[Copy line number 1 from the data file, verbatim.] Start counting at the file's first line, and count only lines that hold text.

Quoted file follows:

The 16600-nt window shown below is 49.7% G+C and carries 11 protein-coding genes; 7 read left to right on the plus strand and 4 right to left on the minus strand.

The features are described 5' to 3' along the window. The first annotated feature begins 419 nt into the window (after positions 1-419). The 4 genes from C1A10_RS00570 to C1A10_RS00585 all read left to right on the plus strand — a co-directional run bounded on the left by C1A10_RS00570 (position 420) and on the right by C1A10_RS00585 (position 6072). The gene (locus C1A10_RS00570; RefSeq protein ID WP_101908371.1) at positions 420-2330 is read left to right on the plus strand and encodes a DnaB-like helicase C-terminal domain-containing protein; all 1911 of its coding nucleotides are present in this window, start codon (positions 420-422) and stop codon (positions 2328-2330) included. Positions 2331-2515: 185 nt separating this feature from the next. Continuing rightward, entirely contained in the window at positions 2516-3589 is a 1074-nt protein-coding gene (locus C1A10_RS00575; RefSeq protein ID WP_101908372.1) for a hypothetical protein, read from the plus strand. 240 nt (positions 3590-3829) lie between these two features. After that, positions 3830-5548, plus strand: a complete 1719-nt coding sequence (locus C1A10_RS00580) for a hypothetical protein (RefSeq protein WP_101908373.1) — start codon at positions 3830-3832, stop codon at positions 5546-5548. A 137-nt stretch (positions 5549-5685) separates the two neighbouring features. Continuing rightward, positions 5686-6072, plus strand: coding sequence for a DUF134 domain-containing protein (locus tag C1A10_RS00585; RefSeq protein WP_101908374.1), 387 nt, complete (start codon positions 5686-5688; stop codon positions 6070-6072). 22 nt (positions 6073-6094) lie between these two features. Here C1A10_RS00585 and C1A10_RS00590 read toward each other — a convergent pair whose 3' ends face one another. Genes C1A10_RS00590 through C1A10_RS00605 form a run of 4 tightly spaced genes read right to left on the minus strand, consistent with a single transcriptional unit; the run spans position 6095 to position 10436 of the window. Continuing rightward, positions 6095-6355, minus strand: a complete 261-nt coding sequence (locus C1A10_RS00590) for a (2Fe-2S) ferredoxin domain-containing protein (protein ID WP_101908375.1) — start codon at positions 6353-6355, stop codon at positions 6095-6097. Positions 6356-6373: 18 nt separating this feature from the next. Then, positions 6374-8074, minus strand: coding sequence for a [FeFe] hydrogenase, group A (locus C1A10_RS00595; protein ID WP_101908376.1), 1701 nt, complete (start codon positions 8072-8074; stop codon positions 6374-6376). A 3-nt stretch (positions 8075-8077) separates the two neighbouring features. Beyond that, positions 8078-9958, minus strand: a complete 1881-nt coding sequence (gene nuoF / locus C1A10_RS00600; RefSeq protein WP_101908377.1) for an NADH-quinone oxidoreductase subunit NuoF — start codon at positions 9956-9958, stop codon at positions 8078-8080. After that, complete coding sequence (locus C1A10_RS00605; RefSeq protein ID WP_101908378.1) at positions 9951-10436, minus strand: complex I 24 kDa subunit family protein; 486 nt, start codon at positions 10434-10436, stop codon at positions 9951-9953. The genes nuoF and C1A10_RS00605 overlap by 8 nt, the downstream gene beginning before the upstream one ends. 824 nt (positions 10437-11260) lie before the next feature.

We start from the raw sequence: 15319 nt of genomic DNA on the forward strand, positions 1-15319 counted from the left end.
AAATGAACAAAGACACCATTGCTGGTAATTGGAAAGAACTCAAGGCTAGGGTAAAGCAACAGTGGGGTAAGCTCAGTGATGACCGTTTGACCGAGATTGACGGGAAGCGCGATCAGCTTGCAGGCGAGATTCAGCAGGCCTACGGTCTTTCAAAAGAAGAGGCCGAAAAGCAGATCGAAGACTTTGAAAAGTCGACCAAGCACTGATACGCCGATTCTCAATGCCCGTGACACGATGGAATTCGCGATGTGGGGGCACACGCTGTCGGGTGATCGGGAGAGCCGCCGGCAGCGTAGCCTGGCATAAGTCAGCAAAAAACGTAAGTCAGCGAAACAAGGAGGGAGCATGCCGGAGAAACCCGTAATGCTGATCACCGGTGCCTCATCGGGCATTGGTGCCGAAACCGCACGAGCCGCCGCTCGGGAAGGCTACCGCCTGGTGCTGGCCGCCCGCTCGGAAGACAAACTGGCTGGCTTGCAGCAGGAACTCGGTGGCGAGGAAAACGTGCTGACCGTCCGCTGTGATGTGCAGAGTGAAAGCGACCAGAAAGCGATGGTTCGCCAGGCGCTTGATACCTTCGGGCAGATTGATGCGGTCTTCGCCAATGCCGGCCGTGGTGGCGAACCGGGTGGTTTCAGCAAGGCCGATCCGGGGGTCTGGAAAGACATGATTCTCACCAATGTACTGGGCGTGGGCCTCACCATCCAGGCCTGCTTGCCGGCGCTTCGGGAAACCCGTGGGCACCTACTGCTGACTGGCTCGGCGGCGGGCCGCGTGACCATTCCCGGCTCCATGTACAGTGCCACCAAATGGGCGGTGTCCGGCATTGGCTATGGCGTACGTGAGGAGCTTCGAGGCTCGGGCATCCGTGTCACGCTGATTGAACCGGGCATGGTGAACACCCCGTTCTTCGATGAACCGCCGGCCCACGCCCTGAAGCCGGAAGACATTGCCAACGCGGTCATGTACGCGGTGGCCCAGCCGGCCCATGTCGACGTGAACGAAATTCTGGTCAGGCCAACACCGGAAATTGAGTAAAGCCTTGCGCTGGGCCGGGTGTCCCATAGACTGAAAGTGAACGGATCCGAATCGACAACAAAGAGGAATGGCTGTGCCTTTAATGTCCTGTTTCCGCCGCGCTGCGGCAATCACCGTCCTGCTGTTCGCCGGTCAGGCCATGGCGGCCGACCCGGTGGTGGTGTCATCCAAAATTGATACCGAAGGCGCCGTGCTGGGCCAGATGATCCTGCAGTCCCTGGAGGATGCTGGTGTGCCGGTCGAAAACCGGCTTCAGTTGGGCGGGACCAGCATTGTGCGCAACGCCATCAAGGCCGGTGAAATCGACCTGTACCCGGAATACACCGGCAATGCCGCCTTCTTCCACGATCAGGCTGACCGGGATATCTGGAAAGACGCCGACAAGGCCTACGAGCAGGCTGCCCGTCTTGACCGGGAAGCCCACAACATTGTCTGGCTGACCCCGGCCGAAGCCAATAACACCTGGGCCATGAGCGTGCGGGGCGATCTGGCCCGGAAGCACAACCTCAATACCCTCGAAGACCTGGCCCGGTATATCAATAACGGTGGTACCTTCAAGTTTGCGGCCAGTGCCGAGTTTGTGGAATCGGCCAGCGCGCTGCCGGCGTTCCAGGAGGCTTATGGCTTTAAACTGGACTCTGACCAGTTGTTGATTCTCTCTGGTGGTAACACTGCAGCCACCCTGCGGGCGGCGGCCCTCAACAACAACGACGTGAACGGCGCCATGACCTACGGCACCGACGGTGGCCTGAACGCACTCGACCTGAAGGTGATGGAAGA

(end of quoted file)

The 16600-nt window shown below is 49.7% G+C and carries 11 protein-coding genes; 7 read left to right on the plus strand and 4 right to left on the minus strand.